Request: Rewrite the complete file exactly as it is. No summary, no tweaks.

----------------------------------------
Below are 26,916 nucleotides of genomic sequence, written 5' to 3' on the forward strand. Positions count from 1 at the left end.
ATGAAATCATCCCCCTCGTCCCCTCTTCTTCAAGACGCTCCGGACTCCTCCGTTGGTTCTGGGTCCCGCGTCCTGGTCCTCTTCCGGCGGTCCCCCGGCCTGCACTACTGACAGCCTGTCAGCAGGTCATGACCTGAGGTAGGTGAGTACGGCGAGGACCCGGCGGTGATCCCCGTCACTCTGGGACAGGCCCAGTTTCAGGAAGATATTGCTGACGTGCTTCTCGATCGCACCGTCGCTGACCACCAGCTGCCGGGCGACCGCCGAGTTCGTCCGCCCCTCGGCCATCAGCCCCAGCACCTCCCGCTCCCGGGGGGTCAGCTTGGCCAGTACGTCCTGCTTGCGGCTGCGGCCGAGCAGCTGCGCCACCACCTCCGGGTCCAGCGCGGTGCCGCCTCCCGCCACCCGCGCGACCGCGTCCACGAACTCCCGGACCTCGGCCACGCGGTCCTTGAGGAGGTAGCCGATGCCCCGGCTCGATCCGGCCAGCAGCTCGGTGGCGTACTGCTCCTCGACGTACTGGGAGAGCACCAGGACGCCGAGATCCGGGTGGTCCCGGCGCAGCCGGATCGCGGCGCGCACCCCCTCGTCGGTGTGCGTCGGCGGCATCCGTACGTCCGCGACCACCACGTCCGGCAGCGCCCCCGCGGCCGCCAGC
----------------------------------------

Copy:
Below are 26,916 nucleotides of genomic sequence, written 5' to 3' on the forward strand. Positions count from 1 at the left end.
ATGAAATCATCCCCCTCGTCCCCTCTTCTTCAAGACGCTCCGGACTCCTCCGTTGGTTCTGGGTCCCGCGTCCTGGTCCTCTTCCGGCGGTCCCCCGGCCTGCACTACTGACAGCCTGTCAGCAGGTCATGACCTGAGGTAGGTGAGTACGGCGAGGACCCGGCGGTGATCCCCGTCACTCTGGGACAGGCCCAGTTTCAGGAAGATATTGCTGACGTGCTTCTCGATCGCACCGTCGCTGACCACCAGCTGCCGGGCGACCGCCGAGTTCGTCCGCCCCTCGGCCATCAGCCCCAGCACCTCCCGCTCCCGGGGGGTCAGCTTGGCCAGTACGTCCTGCTTGCGGCTGCGGCCGAGCAGCTGCGCCACCACCTCCGGGTCCAGCGCGGTGCCGCCTCCCGCCACCCGCGCGACCGCGTCCACGAACTCCCGGACCTCGGCCACGCGGTCCTTGAGGAGGTAGCCGATGCCCCGGCTCGATCCGGCCAGCAGCTCGGTGGCGTACTGCTCCTCGACGTACTGGGAGAGCACCAGGACGCCGAGATCCGGGTGGTCCCGGCGCAGCCGGATCGCGGCGCGCACCCCCTCGTCGGTGTGCGTCGGCGGCATCCGTACGTCCGCGACCACCACGTCCGGCAGCGCCCCCGCGGCCGCCAGC